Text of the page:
[Date Prev][Date Next][Thread Prev][Thread Next][Date Index][Thread Index][Subject Index][Author Index]
Re: Nemegt and Wangshi etc
Tim Donovan wrote:
> Protoceratopsid remains are also known from the Wangshi; Bayan Mandahu-a
> Djadokhta correlative- has them as well as Pinacosaurus in common.
Although I agree with HP Leahy that radiometric dating is a sure-fire way of
correlating stratigraphhic units (I am less impressed with
magnetostratigraphy, but that's another issue), I don't completely
disapprove of vertebrate biostrat as a tentative SUGGESTION, when you find
unequivocal species correlations. However, you are no longer invoking
SPECIES co-occurrences, or even "GENUS" co-occurences (which, with dinos,
often means the same thing), you are now invoking the co-occurrence of a
rather diverse [putative] CLADE? Even ignoring the question of quality of
evidence (what IS the evidence?), protoceratopsians occur in "Judithian,"
"Edmontonian" and "Lancian" deposits in North America, and units in Asia...
I hardly think this "clade" provides a convincing biostratigraphic
BTW: What is the reference for "protoceratopsids" in the Wangshi?
> The Nemegt fauna apparently extended well beyond the Nemegt basin, and
> not just outer units like Gurilin Tsav. The Dinosauria mentioned an
> unit in Heilongjiang i.e. not the Tsagayan, but very close, with
> "kryschtofovici" and "A. periculosus", considered of Nemegtian age by
1) Let's not bring Lucas' biostratigraphic schema into this. I'd like to
stick to the facts as published, without relying on a particular worker's...
2) I just whipped past the "Saurolophus kryschtofovici" question about a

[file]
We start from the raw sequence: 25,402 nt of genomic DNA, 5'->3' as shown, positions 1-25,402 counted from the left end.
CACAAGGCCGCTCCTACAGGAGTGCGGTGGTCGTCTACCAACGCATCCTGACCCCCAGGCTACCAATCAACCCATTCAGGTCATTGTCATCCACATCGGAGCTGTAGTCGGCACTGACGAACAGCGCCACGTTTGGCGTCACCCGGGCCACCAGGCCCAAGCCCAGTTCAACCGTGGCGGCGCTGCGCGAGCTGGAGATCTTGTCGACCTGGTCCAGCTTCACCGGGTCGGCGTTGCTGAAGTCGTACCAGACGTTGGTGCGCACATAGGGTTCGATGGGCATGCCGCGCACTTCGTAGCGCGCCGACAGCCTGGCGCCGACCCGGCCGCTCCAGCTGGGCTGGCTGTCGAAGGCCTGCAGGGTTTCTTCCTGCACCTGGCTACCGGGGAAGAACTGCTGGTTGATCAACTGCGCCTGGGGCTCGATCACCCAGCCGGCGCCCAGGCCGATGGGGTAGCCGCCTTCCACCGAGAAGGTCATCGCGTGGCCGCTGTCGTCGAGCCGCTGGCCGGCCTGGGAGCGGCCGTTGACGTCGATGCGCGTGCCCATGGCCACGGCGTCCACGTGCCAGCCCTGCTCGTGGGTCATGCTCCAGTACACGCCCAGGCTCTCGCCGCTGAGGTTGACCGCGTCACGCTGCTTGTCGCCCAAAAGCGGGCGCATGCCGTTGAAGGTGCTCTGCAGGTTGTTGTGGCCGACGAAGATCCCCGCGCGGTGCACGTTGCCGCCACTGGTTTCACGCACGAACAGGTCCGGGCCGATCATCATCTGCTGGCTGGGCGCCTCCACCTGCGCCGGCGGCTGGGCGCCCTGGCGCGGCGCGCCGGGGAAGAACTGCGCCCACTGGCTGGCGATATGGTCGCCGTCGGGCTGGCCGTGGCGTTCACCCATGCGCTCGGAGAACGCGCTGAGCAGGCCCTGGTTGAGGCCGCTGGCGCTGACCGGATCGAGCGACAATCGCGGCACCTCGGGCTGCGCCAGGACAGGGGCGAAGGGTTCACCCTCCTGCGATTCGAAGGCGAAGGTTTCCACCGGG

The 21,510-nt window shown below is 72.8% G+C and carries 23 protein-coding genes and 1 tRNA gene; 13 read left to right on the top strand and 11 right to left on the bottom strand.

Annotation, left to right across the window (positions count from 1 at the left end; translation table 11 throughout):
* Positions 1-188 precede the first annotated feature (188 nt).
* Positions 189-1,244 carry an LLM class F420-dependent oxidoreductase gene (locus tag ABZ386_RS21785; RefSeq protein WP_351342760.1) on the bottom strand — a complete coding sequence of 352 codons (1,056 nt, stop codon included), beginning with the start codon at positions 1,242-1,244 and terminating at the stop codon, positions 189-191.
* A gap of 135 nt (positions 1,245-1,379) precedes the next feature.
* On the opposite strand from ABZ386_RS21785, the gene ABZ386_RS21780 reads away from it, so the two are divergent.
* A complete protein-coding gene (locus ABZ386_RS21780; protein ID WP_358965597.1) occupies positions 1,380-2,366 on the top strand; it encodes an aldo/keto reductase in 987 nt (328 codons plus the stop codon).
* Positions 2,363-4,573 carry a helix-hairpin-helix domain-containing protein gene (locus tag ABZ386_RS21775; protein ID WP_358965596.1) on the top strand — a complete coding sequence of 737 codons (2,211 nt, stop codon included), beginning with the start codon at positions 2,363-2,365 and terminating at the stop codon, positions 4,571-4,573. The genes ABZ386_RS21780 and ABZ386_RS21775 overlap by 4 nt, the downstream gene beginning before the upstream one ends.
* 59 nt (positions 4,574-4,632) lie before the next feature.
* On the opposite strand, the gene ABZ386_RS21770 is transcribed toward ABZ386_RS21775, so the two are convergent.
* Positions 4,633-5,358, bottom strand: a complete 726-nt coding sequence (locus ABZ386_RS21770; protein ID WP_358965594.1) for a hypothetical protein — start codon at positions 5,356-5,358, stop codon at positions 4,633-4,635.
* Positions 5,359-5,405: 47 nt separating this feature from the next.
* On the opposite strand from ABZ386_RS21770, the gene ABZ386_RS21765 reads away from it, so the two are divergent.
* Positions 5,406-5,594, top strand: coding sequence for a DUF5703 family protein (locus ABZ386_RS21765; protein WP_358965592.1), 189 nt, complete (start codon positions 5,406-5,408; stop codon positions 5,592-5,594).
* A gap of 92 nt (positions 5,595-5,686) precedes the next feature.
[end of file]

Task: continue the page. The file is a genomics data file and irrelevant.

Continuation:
year back... I believe the specimen is a fragmentary ischium... hardly the
basis for a "genus" level referral. Also, I may well be wrong, but I seem to
recall that the ischium in question was "booted!"
What taxon is the "A." in "A. periculosus", please? And what, I wonder, is
the evidence for its presence?
> This suggests the differences between the Nemegt and Tsagayan were the
> result of time or succession, not distance.
Actually, this suggests nothing, other than people trying to do the best
they can with very little data. You really should be wary of the distinction
between primary data and interpretation: often, exposition regarding the
implication of new fossil finds borders on speculation, especially when a
new find represents a move from no data to at least some data. You should
rely on the primary data, not the author's conclusions, in trying to
evaluate something as complex as biogeography (or phylogeny, or just about
anything else in science, actually).
> Yes, Euoplocephalus and Edmontonia persisted from the Judithian to the
> Edmontonian, despite obvious environmental changes as the area became more
> inland with regression. (I don't think faunal changes were yet great;
> generally there was continuity until the Lancian.)
How do you define continuity? I would say that there was a substantial
change in species representation, at least among hadrosaurs and